Ok so here's my fix * based on talking with itsmeandnobodyelse & Infinity08 * -- damn you guys are good, I only hope to be as good eventually...
#ifndef GENERALTREE_h

#define GENERALTREE_h
 

#include <iostream>

#include <sstream>

#include <string>
 

using namespace std;
 

class GenTreeNode{

	public:

		int transactionID, totalNumChildren;

		GenTreeNode *childrenPtr;
 

		std::string toString(){

			std::ostringstream oss;

			oss<<transactionID;
 

			return oss.str();

		}
 

		void print(){

			cout<<toString()<<endl;

		}
 

		void printNode() {

			print();

			for(int i=0; i<totalNumChildren; i++){

				childrenPtr[i].printNode();

			}

		}
 

		GenTreeNode(): transactionID(0),totalNumChildren(0){

			childrenPtr = NULL;

		}
 

		GenTreeNode(int id, int cNo){

			transactionID = id;

			totalNumChildren = cNo;

			childrenPtr = new GenTreeNode[totalNumChildren];

		}
 

		void setTreeNode(int id, int cNo){

			transactionID = id;

			totalNumChildren = cNo;

			childrenPtr = new GenTreeNode[totalNumChildren];

		}
 

		~GenTreeNode(){

			if(childrenPtr != NULL){

				delete[] childrenPtr;

			}

		}
 

		void setChildren(int *tranID, int *cNos){

			for(int i=0; i<totalNumChildren; i++){

				childrenPtr[i].setTreeNode(tranID[i], cNos[i]);

			}

		}
 

		void deleeChild(GenTreeNode *ChildPtr){

			if(totalNumChildren){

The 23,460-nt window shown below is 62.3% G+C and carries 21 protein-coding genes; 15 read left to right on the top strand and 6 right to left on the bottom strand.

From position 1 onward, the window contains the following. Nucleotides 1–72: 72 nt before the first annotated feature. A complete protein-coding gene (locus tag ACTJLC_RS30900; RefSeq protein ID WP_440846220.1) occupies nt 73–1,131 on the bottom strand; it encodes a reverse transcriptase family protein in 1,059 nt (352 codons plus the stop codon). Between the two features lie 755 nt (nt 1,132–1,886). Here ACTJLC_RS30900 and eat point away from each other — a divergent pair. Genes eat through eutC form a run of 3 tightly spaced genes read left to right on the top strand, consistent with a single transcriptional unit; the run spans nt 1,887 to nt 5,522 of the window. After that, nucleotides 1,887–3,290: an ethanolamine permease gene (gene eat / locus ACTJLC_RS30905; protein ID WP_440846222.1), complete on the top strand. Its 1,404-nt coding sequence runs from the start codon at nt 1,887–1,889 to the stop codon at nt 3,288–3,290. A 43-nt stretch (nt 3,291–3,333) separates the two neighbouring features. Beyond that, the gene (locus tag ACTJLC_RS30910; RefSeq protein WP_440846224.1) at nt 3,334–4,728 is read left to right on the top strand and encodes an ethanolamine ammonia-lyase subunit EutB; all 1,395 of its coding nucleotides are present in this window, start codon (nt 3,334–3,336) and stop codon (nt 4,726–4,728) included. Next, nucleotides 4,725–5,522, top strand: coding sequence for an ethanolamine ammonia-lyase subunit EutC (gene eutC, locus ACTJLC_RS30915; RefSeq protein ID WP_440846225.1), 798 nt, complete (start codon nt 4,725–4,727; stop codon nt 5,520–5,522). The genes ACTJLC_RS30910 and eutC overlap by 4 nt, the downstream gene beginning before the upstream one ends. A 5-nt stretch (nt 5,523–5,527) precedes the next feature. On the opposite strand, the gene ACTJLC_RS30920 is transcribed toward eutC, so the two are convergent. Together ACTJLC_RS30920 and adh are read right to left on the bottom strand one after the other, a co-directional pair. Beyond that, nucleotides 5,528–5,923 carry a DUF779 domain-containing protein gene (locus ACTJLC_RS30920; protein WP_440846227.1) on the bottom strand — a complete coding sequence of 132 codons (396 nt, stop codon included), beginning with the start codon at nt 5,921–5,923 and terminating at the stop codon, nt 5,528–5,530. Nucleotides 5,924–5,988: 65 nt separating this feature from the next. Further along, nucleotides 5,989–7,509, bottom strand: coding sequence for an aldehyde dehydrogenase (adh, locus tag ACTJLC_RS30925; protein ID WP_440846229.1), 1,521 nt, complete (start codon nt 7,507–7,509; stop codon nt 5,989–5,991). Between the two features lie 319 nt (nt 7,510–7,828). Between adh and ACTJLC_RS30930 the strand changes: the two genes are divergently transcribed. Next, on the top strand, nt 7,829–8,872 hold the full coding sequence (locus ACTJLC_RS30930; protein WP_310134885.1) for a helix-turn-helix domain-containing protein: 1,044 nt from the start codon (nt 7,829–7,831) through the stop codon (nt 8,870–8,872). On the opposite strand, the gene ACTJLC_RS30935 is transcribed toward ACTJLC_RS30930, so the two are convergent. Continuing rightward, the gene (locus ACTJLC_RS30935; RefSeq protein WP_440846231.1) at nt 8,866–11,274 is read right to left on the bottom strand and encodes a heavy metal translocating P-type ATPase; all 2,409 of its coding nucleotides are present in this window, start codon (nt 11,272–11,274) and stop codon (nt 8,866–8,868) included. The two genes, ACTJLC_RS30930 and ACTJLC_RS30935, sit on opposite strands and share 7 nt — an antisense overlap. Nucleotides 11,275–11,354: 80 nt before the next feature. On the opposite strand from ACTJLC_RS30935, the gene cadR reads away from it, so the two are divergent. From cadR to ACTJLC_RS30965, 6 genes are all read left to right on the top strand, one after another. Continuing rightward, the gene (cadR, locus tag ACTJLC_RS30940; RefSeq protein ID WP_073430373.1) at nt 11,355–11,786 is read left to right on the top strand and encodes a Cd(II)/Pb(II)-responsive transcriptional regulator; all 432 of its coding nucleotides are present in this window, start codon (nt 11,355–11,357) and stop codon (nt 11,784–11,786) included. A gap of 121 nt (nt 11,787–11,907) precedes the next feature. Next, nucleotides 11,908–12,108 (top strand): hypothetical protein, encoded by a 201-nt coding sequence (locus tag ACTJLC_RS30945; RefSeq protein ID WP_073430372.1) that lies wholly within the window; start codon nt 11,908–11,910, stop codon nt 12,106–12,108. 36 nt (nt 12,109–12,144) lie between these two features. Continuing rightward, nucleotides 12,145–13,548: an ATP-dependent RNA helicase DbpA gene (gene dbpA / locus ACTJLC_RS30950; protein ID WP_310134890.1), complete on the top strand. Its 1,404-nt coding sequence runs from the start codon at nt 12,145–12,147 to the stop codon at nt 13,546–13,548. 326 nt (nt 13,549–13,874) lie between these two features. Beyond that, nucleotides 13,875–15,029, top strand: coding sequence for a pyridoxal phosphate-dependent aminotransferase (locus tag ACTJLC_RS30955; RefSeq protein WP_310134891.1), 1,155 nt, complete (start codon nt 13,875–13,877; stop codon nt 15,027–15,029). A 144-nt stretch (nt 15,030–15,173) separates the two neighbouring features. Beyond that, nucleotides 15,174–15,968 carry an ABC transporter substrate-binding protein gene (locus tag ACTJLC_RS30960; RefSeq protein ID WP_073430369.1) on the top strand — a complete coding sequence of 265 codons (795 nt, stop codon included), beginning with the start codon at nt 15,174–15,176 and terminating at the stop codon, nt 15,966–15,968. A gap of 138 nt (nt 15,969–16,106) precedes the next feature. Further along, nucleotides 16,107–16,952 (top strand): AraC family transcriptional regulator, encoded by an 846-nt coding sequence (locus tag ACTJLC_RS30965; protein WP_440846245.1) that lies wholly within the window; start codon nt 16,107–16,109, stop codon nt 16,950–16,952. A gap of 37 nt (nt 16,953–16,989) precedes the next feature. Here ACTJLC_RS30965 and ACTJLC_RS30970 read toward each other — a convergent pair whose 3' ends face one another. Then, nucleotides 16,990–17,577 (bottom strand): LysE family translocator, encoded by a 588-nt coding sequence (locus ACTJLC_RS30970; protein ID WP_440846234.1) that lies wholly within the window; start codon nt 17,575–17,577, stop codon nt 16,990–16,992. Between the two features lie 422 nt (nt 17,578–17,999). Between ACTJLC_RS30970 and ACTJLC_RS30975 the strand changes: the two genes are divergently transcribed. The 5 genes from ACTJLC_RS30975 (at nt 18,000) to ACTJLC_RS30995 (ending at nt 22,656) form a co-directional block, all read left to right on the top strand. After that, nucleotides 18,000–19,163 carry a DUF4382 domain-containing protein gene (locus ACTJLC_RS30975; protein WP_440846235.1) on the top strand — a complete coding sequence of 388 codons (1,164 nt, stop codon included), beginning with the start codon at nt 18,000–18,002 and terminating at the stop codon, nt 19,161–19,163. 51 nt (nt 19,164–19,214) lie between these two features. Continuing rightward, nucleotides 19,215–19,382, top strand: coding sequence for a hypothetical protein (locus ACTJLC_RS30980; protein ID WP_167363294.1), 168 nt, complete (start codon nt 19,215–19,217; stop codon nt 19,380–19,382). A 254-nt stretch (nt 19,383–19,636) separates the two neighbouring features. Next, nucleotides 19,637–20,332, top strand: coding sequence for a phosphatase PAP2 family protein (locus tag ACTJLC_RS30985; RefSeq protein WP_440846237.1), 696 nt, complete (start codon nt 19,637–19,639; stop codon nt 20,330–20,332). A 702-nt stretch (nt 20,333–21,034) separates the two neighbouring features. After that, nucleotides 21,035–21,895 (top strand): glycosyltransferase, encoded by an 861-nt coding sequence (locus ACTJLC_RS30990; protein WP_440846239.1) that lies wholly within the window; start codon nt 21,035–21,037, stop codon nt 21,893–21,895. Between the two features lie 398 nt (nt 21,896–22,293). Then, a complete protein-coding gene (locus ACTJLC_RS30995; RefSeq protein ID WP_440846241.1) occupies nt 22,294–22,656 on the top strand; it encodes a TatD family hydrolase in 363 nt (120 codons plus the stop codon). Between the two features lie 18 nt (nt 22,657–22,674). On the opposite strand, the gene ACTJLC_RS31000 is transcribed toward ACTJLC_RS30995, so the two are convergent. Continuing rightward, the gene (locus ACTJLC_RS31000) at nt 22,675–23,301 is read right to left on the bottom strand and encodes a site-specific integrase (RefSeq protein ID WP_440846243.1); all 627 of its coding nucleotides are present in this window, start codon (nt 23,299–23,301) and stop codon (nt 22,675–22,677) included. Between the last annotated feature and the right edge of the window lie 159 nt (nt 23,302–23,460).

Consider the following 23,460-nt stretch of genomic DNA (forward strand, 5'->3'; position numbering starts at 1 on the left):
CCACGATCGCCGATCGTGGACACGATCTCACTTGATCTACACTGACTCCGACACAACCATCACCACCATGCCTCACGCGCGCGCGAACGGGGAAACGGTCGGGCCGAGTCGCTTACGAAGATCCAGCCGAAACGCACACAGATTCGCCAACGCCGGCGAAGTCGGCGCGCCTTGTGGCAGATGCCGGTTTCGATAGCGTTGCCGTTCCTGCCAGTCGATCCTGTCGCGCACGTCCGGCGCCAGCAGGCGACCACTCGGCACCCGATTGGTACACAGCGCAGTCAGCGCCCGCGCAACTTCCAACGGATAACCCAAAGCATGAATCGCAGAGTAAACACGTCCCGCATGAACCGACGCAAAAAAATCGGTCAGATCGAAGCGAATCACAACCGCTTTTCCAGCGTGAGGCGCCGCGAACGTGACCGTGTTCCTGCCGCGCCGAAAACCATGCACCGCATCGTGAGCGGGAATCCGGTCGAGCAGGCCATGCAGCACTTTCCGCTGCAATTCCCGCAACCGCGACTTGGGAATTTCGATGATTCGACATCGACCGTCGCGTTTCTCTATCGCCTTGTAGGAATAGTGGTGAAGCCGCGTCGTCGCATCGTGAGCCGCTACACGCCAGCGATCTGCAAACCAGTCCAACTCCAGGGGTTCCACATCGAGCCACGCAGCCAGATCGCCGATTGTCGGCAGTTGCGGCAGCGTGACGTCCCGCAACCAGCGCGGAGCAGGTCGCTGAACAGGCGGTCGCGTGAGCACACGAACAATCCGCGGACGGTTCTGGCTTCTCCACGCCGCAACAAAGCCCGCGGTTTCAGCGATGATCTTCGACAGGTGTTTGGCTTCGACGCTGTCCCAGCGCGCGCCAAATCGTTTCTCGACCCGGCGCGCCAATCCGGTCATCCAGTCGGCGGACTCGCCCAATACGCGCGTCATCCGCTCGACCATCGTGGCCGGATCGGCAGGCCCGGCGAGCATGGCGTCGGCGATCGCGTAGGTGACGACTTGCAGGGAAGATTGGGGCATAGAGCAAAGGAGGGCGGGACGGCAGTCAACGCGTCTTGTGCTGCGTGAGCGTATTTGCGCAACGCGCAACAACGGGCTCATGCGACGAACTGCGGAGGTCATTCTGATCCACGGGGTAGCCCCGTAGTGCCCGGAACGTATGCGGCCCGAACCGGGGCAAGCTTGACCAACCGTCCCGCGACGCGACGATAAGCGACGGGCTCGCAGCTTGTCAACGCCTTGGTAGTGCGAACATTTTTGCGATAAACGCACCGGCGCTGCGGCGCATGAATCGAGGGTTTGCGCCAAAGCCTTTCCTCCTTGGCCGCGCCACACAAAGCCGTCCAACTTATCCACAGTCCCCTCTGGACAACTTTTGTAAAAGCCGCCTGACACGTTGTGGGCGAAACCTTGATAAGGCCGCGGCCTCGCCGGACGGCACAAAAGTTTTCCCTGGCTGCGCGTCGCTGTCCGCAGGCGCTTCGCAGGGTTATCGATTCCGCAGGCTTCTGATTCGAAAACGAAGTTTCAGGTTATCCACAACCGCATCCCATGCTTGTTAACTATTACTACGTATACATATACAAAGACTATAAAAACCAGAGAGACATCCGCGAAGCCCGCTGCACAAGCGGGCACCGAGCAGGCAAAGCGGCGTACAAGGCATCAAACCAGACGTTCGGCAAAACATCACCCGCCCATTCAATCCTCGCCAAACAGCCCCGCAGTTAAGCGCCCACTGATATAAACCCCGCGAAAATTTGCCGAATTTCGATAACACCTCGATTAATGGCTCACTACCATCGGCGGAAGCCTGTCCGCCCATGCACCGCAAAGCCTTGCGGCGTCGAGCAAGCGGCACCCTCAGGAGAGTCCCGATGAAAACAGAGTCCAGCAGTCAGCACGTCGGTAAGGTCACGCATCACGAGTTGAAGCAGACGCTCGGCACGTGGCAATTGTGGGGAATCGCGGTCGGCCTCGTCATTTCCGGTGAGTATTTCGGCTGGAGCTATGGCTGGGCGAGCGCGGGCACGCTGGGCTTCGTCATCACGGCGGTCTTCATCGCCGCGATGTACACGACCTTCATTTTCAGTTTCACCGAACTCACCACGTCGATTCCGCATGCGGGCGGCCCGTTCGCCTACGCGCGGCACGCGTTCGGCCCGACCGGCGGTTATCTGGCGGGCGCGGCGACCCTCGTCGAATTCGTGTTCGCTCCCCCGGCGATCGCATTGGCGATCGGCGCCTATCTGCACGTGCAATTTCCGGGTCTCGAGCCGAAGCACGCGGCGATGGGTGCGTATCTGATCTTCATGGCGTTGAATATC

delete[] childrenPtr;

			}

		}

};
 

class GeneralTree{

	public:

		//initialize root

		GenTreeNode root;
 

		GeneralTree(){}
 

		virtual ~GeneralTree(){}
 

		void setChildren(int *tranIDs, int *cNos){

			root.setTreeNode(*tranIDs, *cNos);

			root.setChildren(tranIDs, cNos);

		}
 

		void printTree() {

			root.printNode();

		}

};

#endif

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Author Comment

by:didijc
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Now - let's put it all together and see how everything flows...

* fingers crossed *
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Expert Comment

by:Infinity08
Comment Utility
Let us know if you need further assistance :)
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by:itsmeandnobodyelse
Comment Utility
>>>> void deleeChild(GenTreeNode *ChildPtr){
It probably should mean deleteChild and as it deletes all children you better name it deleteChildren.

Moreover the childrenPointer must be set to NULL after delete and the totalNumChildren to 0, or the next traversal will crash.
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Author Comment

by:didijc
Comment Utility
>>>> Moreover the childrenPointer must be set to NULL after delete and the totalNumChildren to 0, or the next traversal will crash

Doesn't the constructor take care of that...

[code]
GenTreeNode(): transactionID(0),totalNumChildren(0){
     childrenPtr = NULL;
}
[/code]
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by:itsmeandnobodyelse
Comment Utility
>>>> Doesn't the constructor take care of that...
The constructor is a first-time (one time) initialitation. It couldn't help when child nodes were deleted.
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by:Infinity08
Comment Utility
Based on the author's post http:#24864333, I'd say the question has been resolved.

I suggest a PAQ for http:#24858063 (Infinity08) and http:#24864032 (itsmeandnobodyelse), based on the names mentioned by the author in his post.